-1

I have a Dictionary<string, Dictionary<string, object>> that needs to be sorted depending on a certain value of the child dictionary.

e.g

{
  "James": {
    "Age":  21,
    "Surname": "Doe",
    "Temp": 80.6
  },
  "Tobi": {
    "Age":  26,
    "Surname": "Doe",
    "Temp": 60.5
  }
}

The dictionary with key James and Tobi needs to be sorted depending on i.e. the temp value. The string "Temp" would be given to the method to indicate the key to be sorted on.

The object values type would differ depending on the context but the type would be known to the method allowing to cats the object to the correct type for comparison.

Creating a specific object would not be possible for the solution as dictionary<string, object> represents the object properties and would differ with each implementation of the method.

All child dictionaries would have the same "properties" so the child dictionary not having the value would not be a problem.

so in plain description, a method taking in:

{
  "James": {
    "Age":  21,
    "Surname": "Doe",
    "Temp": 80.6
  },
  "Tobi": {
    "Age":  26,
    "Surname": "Doe",
    "Temp": 60.5
  },
  "Jessica": {
    "Age":  18,
    "Surname": "Samms",
    "Temp": 50.67
  }
}

and

string "Temp"

and posibily Temp type of

string "double"

that returns

IEnumerable<KeyValuePair<string,Dictionary<string,object>>>

{
  "Jessica": {
    "Age":  18,
    "Surname": "Samms",
    "Temp": 50.67
  },
  "Tobi": {
    "Age":  26,
    "Surname": "Doe",
    "Temp": 60.5
  },
  "James": {
    "Age":  21,
    "Surname": "Doe",
    "Temp": 80.6
  }
}
5
  • Why are you using a dictionary? Have you considered to transform the items to actual objects? – jeroenh Oct 2 '20 at 9:19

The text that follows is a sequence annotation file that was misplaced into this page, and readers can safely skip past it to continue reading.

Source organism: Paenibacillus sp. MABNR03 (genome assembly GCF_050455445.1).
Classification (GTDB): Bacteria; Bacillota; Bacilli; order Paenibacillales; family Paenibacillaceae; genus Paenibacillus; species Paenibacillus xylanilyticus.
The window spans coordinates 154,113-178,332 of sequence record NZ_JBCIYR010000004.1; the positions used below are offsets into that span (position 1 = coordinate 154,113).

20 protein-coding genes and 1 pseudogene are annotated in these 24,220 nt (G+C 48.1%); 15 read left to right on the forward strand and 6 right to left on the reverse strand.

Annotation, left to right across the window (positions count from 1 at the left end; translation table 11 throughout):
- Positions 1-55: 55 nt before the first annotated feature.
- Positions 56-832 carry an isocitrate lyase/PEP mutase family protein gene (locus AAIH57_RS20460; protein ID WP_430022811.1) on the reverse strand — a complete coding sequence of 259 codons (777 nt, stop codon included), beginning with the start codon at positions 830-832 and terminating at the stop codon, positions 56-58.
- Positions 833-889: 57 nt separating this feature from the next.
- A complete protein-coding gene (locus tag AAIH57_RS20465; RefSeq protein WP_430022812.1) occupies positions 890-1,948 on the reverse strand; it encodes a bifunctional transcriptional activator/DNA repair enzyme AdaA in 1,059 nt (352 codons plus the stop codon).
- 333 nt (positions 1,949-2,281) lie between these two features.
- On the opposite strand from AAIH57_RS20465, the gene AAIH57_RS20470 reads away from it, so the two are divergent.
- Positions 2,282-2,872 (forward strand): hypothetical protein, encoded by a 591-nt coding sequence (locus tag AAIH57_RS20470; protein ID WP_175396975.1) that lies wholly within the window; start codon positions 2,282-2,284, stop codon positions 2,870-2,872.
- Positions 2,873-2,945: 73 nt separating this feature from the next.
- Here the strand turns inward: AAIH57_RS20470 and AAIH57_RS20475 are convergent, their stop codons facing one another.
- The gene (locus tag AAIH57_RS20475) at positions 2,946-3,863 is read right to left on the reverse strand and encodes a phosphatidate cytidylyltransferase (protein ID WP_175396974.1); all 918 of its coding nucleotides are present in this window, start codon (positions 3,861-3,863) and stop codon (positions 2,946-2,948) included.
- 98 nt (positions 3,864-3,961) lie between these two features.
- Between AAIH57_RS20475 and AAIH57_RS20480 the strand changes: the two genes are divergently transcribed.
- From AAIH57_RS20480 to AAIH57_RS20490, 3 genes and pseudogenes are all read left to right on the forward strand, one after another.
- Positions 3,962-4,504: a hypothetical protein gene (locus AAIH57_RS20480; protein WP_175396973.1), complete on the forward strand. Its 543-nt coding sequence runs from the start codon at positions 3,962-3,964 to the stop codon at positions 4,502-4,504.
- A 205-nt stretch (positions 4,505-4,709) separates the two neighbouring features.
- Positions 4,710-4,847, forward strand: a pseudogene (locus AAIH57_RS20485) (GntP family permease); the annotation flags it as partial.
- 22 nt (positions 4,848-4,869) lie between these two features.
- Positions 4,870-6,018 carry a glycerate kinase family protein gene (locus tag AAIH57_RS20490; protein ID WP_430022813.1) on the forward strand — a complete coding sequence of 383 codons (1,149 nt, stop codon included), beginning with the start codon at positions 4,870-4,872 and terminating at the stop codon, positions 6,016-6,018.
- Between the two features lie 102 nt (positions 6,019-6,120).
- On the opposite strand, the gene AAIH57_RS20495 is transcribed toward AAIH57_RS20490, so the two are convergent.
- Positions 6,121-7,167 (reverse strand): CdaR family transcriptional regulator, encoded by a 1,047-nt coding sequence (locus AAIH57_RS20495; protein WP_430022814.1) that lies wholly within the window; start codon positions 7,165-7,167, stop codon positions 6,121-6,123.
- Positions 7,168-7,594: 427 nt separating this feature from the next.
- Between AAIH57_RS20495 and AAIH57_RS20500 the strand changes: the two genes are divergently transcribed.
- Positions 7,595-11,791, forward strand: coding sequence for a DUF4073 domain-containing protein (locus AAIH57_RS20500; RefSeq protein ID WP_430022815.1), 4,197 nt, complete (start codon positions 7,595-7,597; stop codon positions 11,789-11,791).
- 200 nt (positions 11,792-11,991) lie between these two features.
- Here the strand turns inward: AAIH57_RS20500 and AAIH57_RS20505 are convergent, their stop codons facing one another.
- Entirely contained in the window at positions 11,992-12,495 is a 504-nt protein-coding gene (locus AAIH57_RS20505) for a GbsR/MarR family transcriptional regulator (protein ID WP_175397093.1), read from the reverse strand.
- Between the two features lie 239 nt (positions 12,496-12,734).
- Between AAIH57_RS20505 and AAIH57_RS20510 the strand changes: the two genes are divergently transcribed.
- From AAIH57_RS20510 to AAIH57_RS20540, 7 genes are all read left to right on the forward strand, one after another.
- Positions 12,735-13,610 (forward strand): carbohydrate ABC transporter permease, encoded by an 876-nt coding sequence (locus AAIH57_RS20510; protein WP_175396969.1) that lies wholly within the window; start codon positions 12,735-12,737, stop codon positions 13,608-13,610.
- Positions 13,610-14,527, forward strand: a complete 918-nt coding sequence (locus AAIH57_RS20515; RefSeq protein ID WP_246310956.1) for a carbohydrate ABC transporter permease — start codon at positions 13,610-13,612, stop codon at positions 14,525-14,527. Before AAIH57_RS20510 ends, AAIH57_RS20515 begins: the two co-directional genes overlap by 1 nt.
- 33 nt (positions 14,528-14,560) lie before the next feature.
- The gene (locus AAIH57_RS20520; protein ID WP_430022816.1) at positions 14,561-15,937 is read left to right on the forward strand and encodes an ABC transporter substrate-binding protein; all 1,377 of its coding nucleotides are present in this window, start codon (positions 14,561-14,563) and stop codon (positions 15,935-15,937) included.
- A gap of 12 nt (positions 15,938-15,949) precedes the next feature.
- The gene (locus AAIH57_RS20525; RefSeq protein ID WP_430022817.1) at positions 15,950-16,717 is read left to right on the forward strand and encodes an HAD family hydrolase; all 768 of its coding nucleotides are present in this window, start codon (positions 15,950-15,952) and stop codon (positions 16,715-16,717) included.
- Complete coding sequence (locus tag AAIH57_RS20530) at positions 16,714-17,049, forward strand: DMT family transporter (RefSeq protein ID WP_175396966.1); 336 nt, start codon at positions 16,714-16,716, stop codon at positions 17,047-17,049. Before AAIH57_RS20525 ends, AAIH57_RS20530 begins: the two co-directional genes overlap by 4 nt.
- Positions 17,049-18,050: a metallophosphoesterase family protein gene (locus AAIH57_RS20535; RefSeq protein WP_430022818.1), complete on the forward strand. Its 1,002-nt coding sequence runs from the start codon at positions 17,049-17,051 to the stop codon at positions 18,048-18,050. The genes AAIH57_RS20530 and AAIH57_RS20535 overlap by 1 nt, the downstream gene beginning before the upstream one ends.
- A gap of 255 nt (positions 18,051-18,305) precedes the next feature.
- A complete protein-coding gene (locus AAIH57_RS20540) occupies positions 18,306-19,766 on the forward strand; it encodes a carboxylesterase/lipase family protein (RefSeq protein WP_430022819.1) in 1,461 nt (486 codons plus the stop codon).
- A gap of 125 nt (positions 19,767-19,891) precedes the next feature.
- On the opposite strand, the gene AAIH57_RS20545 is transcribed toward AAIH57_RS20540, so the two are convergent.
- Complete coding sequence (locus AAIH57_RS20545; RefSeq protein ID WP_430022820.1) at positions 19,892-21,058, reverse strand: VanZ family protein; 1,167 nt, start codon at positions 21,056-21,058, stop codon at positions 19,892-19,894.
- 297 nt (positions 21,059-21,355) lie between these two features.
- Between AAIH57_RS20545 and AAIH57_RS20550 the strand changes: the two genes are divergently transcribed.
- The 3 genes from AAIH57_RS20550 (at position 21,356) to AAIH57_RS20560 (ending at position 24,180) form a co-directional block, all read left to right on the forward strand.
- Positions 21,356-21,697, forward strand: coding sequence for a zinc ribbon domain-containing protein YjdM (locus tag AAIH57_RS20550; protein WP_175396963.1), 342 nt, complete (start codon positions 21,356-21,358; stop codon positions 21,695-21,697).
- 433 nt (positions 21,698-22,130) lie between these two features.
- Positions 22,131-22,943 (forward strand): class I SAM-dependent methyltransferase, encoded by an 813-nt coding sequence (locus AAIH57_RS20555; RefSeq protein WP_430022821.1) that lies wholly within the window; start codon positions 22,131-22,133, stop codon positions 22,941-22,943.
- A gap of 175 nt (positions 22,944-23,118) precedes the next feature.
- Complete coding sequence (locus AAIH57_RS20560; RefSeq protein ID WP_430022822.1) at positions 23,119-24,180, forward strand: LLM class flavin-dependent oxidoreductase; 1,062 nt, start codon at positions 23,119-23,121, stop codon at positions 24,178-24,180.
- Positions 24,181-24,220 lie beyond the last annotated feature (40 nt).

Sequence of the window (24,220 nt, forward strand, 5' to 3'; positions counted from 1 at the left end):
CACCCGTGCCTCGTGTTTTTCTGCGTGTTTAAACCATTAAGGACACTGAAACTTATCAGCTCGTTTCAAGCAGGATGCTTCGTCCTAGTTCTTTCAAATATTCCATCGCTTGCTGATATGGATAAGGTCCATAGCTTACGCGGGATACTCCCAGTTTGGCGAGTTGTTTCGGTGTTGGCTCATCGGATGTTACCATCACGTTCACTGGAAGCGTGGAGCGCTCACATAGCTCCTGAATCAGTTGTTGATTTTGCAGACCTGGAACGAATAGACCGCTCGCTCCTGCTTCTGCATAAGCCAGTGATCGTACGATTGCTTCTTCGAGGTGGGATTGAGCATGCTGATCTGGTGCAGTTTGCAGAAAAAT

• I don't think this is a Dictionary<string, Dictionary<string, object>> but rather a Dictionary<string, T>. Take a look at my sample: dotnetfiddle.net/J8DgS5 – mr5 Oct 2 '20 at 9:19
  • You can't sort a dictionary, it's a hashset – Liam Oct 2 '20 at 9:20
  • @jeroenh having the actual objects is unfortunately not a possibility. one implementation would have the age and surname and another implementation has location and temperature. Users can create a object as they need so the it is fully generic. The stored model is a dictionary of string, object. – Stephan Badenhorst Oct 2 '20 at 9:23
  • @StephanBadenhorst why not make a common base class/interface that have common property for the target types? – mr5 Oct 2 '20 at 9:26
3

This is easy, and you probably don't even need to know the type as it'll work it out for you:

// Given "input" is your Dictionary<string,Dictionary<string,object>>
var result = input.OrderBy(kv => kv.Value["Temp"]);

Live example: https://dotnetfiddle.net/au0vNI

2
  • It's worth noting that result is no longer a dictionary and can't be used like a dictionary anymore. It's an enumerable type now. I'd also hazard a guess that this isn't very efficient from a Big O point of view.. – Liam Oct 2 '20 at 9:25
  • 1
    @Liam yes - I pointed this out to the OP In comments (now deleted) and they updated their question with the expectation of an IEnumerable<KeyValuePair<.....>> which is what this returns. As for BigO - this is O1 to read the sub dict for each element in the upper dict which will be O(n). Not too bad I wouldnt have thought. – Jamiec Oct 2 '20 at 9:28

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